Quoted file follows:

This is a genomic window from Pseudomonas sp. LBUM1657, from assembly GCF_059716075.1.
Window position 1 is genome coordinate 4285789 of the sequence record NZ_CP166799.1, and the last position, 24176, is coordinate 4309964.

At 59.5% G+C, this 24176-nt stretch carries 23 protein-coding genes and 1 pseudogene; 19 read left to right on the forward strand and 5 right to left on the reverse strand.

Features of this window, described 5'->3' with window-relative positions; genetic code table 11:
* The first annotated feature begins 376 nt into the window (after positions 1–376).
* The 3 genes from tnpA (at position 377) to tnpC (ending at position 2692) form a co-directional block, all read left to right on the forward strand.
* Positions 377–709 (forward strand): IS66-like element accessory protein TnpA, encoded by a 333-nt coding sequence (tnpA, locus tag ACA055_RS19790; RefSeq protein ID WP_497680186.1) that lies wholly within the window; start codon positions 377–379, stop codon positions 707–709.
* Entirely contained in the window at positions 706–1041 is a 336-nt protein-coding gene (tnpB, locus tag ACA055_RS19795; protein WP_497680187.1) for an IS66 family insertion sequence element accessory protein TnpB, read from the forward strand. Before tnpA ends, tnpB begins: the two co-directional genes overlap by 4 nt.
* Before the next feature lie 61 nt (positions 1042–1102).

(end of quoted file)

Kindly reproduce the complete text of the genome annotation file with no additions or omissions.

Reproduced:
This is a genomic window from Pseudomonas sp. LBUM1657, from assembly GCF_059716075.1.
Window position 1 is genome coordinate 4285789 of the sequence record NZ_CP166799.1, and the last position, 24176, is coordinate 4309964.

At 59.5% G+C, this 24176-nt stretch carries 23 protein-coding genes and 1 pseudogene; 19 read left to right on the forward strand and 5 right to left on the reverse strand.

Features of this window, described 5'->3' with window-relative positions; genetic code table 11:
* The first annotated feature begins 376 nt into the window (after positions 1–376).
* The 3 genes from tnpA (at position 377) to tnpC (ending at position 2692) form a co-directional block, all read left to right on the forward strand.
* Positions 377–709 (forward strand): IS66-like element accessory protein TnpA, encoded by a 333-nt coding sequence (tnpA, locus tag ACA055_RS19790; RefSeq protein ID WP_497680186.1) that lies wholly within the window; start codon positions 377–379, stop codon positions 707–709.
* Entirely contained in the window at positions 706–1041 is a 336-nt protein-coding gene (tnpB, locus tag ACA055_RS19795; protein WP_497680187.1) for an IS66 family insertion sequence element accessory protein TnpB, read from the forward strand. Before tnpA ends, tnpB begins: the two co-directional genes overlap by 4 nt.
* Before the next feature lie 61 nt (positions 1042–1102).